Biography

Fred Artis brings local history to life.

Wilson Daily Times, 15 June 1992.

On 9 October 1912, Fred Artis, 23, married Mattie Lewis, 18, in Wilson. A.M.E. Zion minister B.P. Coward performed the ceremony in the presence of Alonzo Phillips, Samuel Mercer and Tobe Beland.

In the 1920 census of Fountain township, Pitt County: Fred Artis, 33; wife Mattie, 23; and children Christine, 5, and Fred, 4.

Mattie Artis died 2 December 1927 in Wilson. Per her death certificate, she was 32 years old; was born in Edgecombe County to Frank Lewis and Clarrisa Joyner; married to Fred Artis; and resided at 1013 Stantonsburg Street.

In the 1930 census of Wilson, Wilson County: at 101 Reid Street, school janitor Fred Artist, 56, widower; children Christine, 16, Fred, 14, and Mildred, 11; and lodger Luddie Brown, 22, private cook.

Fred Artis [Sr.] died 12 May 1936 in Wilson. Per his death certificate, he was 38 years old; was born in Wilson County to Edward Artis and Addie Artis; was married to Annie Artis; lived at 101 Reid Street. Fred Artis Jr. was informant.

In 1940, Fred Artis Jr. registered for the World War II draft in Wilson. Per his registration card, he was born 17 March 1916 in Wilson; resided at 101 North Reid Street; his contact was mother Annie Artis; and he was unemployed.

Betty Ann Artis died 4 December 1960 in Wilson at her home at 501-A Hadley Street. Per her death certificate, she was born 9 September 1925 in Wilson County to Ben Guest and Fannie Harris; and was married to Fred Artis.

Nona Braswell Artis died 17 September 1996.

Fred Artis Jr. died 18 September 2000 in Wilson.

Wiley Ricks is still barbering.

Wilson Daily Times, 13 October 1980.

Wiley Ricks and young customer.

——

In the 1900 census of Toisnot township, Wilson County: Millie Ricks, 40, widow, with sons William, 12, and Wiley, 1.

In the 1910 census

On 27 July 1918, Wiley Ricks, 21, of Toisnot, married Fannie Fort, 21, of Toisnot, in Elm City. Presbyterian minister A.E. Sephas performed the ceremony in the presence of John Gaston, Samuel T. Ford and T.H. Nicholson.

Fannie Ford Ricks died 9 March 1924 in Elm City, Toisnot township. Per her death certificate, she was born 11 January 1899 in Wilson County to Sam Ford of Halifax County and Mattie Williams of Wilson County and was married to Wiley Ricks.

In the 1930 census of Toisnot township, Wilson County: Wiley Ricks, 30, barber; wife Carrie, 29; and children Miriam, 2, and Maggie, 9 months.

In the 1940 census of Toisnot township, Wilson County: on Branch Street, barber Wiley Ricks, 41; wife Cary P., 39; and children Miriam, 12, Maggie R., 10, Lois, 8, and Malinda, 1.

Wylie Ricks died 28 March 1985 in Hollister, Halifax County, North Carolina. Per his death certificate, he was born 4 December 1898 in Wilson County to Wiley Sharpe and Millie Sharpe; was a barber; resided in Elm City; and was married to Carrie Parker Ricks.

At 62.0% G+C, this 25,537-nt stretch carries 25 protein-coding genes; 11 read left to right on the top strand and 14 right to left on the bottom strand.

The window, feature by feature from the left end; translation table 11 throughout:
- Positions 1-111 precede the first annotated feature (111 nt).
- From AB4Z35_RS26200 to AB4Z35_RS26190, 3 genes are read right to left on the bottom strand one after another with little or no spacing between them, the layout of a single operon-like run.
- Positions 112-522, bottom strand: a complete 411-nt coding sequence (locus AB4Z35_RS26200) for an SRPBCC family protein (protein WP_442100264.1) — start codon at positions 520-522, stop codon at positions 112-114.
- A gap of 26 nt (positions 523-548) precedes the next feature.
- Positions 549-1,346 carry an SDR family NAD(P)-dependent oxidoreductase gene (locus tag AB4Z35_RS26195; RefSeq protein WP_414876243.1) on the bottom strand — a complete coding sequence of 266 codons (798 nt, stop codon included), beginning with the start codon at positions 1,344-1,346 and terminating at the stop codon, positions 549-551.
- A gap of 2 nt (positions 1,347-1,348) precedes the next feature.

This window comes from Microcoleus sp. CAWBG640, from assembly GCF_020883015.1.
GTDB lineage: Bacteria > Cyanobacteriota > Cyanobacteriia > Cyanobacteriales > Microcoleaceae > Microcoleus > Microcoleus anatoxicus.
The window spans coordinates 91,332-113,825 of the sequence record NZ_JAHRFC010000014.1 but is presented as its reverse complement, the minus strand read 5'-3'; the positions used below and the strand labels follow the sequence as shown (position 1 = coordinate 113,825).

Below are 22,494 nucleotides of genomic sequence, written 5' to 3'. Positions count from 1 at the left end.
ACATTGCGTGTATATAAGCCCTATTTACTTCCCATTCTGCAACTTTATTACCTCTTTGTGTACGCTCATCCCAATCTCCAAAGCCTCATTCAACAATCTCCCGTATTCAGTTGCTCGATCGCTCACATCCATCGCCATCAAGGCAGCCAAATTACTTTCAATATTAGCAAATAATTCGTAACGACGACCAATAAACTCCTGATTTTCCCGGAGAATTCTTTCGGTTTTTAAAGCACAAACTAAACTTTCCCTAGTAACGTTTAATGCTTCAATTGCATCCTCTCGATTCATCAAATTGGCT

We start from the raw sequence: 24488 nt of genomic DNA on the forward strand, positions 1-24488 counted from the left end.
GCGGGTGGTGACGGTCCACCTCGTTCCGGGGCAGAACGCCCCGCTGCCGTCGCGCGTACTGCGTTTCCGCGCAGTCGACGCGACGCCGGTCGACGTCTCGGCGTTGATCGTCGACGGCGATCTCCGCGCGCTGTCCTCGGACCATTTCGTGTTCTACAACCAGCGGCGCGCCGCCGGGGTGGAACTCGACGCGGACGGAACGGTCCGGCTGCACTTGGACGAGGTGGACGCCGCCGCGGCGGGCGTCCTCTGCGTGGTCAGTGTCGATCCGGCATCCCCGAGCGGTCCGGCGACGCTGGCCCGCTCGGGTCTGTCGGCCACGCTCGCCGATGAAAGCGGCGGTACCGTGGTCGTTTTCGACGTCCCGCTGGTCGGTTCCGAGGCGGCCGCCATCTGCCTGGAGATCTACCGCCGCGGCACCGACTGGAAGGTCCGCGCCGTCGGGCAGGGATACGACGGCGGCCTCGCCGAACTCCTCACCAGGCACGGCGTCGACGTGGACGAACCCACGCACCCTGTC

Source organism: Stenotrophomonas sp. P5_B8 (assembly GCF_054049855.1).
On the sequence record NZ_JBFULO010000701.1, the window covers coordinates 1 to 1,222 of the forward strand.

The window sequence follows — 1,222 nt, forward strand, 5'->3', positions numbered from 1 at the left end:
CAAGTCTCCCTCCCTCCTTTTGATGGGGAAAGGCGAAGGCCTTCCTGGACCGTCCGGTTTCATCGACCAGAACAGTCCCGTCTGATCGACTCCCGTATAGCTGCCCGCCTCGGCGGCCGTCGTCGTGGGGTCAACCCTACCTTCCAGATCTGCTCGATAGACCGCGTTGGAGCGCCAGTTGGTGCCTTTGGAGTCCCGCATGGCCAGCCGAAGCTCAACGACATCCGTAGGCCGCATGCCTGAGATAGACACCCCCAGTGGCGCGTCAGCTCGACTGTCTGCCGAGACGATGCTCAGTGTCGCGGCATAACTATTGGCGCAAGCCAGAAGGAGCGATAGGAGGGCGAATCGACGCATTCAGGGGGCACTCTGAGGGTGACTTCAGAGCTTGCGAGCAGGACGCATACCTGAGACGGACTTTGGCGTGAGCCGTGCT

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A 1947 photo taken outside Wiley Ricks’ barbershop. Courtesy of Thomas Griffin via Wilson Daily Times, 15 January 2002.

Haircut photo courtesy of article re Ricks in History of Wilson County, North Carolina (1985).

Roscoe Harvey gets along with everybody.

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Wilson Daily Times, 8 August 1994.

  • Roscoe Lee Harvey — in the 1910 census of Lumberton, Roberson County: Lonnie L. Harvey, 31, wife Rosa L., 24, and son Rosco, 5.

In the 1920 census of Lumberton, Roberson County: Rosa Harvey, 32, cook, and son Roscoe, 14.

In the 1922 Hill’s Wilson, N.C., city directory: Harvey Love barber 114 E Barnes h 410 E Walnut; (also) Harvey Roscoe L barber Love Harvey 114 E Barnes h 410 E Walnut

In the 1926 Polk’s Tampa, Florida, city directory: Harvey Roscoe L barber Lee Davis r 301 Hillsborough

In the 1928 Hill’s Wilson, N.C., city directory: Harvey Roscoe barber r 1112 Carolina

In the 1930 Hill’s Wilson, N.C., city directory: Harvey Love L (c; Mollie) r 507 Banks; (also) Harvey Roscoe (c) barber r 507 Banks

On 27 June 1930, Roscoe Lee Harvey, 24, son of Lony Harvey of Wilson and Rosa L. Clark of Florida, married Helen McMillan, 20, daughter of Morris and Victoria McMillan, in Wilson. Rev. G.J. Branch of the United Holy Church of America performed the ceremony in the presence of Anderson Holden, Levi Godwin and Haywood Townsend.

In 1940, Roscoe Lee Harvey registered for the World War II draft in Wilson. Per his registration card, he resided at 724 East Green, Wilson; was born 5 July 1905 in Lumberton, N.C.; his contact was wife Helen McMillan Harvey; and was self-employed at 114 East Barnes.

On 7 July 1947, Roscoe Lee Harvey, 42, son of Lonnie Lovelace Harvey and Rosa Lee Harvey, married Rowena Stephenson, 26, daughter of Deans and Hattie Stephenson, in Wilson.

Roscoe Lee Harvey Sr. died 17 August 2003 in Charlotte, North Carolina.